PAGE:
Turkey grounds Airbus A400M fleet after Spain crash
ANKARAThe Turkish Air Force has temporarily grounded its two Airbus A400Ms after the crash of a plane of the same type in Spain, daily Hürriyet learned May 10.
At least four people were killed May 9 when an A400M crashed near Seville airport in southern Spain during a test flight, the first fatal incident involving the new transport craft.
Airbus, a European multinational aerospace and defense corporation, has been contracted to supply 10 four-engine turboprop military transport aircraft to Turkey by 2018.
Turkey finally accepted its first A400M aircraft in April 2014, ending a months-long controversy over whether the aircraft met technical specifications.
In December 2014, Turkey received its second A400M from the Airbus consortium.
Turkey is a 5.5 percent shareholder in the A400M program, with Turkish Aerospace Industries Inc. (TUSAŞ) supplying fuselage and wing parts for the plane to Bremen, Germany, and Filton, England, for integration before final assembly in Seville, Spain.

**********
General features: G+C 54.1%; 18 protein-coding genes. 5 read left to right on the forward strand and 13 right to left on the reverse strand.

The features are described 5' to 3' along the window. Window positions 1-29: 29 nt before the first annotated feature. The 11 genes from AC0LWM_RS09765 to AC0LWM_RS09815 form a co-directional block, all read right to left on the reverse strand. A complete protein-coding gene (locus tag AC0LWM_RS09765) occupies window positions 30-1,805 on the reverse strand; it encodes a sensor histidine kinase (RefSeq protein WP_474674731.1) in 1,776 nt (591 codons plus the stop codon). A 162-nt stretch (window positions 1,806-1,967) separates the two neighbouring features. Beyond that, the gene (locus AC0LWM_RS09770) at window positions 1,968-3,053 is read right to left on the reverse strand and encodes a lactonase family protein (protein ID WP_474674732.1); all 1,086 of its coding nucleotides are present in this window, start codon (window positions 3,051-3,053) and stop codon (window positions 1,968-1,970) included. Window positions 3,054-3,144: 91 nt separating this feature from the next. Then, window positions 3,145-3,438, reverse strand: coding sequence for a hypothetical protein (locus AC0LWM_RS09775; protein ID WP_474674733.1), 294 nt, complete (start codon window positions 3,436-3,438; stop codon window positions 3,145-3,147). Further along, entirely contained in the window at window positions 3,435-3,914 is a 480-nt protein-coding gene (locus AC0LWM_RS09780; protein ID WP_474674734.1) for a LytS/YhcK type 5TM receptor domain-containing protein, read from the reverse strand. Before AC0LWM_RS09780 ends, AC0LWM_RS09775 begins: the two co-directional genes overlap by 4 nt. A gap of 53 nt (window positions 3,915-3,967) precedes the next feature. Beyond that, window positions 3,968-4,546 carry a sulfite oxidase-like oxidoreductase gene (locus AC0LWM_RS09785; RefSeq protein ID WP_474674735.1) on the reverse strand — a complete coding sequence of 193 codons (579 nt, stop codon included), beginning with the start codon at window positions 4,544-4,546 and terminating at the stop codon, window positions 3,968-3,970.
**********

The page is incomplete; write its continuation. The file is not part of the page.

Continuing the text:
Apart from Turkey, the aircraft has also been ordered by the air forces of Belgium, France, Germany, Luxembourg, Malaysia, the U.K. and Spain.
Germany and the U.K. have also grounded their Airbus A400M aircraft until an investigation determines the cause of the crash in Spain.
“After the A400M crash near Seville it was decided Saturday to suspend until further notice the test flights of the German defence forces’ sole A400M,” an armed forces press officer told AFP.
“Now we are awaiting results from Airbus on why the A400M crashed near Seville. We are in constant contact with Airbus,” the spokesperson said.
The first of the A400Ms was delivered to France in 2013, with subsequent planes sold to Turkey, Britain, Germany and Malaysia.
A total of 174 A400M planes have been ordered, including 50 by France, 53 by Germany, 27 by Spain and 22 by Britain.